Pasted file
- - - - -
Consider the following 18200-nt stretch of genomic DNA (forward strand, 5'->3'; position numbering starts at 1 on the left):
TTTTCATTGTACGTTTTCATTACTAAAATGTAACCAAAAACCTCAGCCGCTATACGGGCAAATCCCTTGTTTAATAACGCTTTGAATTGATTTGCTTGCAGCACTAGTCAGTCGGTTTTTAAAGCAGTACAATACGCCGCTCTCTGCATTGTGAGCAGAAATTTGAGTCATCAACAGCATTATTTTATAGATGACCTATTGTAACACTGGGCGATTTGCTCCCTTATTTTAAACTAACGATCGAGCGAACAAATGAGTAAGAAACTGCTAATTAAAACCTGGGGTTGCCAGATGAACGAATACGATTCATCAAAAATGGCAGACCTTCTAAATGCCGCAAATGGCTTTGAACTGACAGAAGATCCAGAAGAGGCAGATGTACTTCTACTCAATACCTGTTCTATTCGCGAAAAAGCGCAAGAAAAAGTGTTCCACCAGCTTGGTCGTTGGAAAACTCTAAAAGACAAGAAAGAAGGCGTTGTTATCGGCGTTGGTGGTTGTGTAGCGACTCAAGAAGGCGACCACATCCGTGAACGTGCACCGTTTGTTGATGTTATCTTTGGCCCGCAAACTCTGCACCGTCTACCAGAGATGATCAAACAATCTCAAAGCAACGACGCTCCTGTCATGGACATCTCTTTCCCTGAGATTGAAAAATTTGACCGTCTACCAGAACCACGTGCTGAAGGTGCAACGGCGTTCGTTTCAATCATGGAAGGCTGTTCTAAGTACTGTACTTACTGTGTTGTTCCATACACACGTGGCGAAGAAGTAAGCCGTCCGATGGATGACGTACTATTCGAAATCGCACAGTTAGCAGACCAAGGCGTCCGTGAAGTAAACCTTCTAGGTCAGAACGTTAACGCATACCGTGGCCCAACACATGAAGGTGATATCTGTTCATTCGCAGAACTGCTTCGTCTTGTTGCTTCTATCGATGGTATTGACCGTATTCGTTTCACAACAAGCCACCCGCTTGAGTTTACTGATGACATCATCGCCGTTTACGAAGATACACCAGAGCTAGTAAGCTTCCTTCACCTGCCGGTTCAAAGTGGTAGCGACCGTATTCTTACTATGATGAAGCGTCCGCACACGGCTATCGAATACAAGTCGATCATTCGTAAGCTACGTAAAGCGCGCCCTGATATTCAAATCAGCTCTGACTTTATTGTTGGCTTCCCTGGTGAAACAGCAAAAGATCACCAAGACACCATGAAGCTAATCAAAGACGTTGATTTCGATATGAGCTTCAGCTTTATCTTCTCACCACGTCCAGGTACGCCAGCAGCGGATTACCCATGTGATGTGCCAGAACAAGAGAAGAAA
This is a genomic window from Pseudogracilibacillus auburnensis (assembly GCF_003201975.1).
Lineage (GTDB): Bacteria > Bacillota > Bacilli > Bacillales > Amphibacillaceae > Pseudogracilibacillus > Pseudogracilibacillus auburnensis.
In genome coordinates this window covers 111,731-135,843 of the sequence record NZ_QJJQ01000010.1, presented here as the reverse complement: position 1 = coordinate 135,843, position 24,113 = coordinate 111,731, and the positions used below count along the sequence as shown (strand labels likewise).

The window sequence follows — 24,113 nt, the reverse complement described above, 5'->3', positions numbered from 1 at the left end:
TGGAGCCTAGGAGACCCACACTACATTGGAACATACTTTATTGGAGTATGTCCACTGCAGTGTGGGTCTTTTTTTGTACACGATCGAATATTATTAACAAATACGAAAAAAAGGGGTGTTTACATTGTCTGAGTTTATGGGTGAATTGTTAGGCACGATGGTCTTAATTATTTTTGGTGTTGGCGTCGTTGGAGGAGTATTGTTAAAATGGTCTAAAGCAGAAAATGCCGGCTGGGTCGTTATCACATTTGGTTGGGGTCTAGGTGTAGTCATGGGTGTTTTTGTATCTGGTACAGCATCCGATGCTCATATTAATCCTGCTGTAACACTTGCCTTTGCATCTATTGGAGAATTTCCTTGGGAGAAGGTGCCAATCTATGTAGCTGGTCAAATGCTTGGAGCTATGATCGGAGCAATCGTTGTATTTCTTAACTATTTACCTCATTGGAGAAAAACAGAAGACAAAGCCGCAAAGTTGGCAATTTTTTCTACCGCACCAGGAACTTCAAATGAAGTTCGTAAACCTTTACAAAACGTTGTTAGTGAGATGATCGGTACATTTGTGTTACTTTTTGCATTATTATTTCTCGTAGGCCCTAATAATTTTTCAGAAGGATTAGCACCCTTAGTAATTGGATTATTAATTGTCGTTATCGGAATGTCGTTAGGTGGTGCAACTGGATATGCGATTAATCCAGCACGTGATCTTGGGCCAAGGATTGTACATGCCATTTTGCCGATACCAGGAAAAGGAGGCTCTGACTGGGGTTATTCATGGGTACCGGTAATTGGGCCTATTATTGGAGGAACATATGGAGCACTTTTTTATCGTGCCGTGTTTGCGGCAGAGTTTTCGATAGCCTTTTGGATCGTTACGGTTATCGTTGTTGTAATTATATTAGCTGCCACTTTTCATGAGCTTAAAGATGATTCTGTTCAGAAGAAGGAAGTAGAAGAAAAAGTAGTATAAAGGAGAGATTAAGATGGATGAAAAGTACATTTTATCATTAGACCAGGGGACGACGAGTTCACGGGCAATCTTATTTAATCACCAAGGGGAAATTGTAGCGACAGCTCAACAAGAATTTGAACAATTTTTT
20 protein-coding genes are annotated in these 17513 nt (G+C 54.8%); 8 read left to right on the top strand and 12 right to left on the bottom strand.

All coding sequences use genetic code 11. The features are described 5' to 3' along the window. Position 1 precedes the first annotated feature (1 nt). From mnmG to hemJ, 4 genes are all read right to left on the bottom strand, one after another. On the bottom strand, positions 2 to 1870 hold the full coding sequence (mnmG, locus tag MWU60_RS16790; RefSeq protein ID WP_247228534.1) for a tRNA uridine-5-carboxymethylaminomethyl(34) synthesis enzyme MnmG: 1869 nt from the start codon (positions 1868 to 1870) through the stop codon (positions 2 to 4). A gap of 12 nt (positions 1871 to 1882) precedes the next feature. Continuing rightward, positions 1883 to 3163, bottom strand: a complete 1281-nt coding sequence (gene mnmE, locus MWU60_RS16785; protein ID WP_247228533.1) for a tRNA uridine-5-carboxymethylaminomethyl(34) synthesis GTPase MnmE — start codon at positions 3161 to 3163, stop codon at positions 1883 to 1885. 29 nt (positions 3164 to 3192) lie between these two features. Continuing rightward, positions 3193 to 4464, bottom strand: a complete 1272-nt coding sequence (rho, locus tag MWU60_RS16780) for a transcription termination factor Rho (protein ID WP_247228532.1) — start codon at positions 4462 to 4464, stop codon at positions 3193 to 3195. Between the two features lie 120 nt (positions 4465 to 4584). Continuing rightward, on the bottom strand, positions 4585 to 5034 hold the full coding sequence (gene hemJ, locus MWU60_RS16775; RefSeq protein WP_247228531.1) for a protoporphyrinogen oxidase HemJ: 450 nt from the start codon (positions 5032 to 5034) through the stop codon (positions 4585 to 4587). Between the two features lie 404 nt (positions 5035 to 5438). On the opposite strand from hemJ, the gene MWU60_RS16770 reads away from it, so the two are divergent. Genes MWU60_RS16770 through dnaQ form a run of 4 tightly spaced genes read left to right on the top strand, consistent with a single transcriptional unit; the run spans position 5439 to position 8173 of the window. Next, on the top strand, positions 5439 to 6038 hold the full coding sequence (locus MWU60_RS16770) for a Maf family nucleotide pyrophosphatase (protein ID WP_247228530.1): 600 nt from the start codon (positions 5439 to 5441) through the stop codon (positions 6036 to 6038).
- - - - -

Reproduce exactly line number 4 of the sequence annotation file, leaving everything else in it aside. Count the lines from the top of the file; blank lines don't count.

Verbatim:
Lineage (GTDB): Bacteria > Bacillota > Bacilli > Bacillales > Amphibacillaceae > Pseudogracilibacillus > Pseudogracilibacillus auburnensis.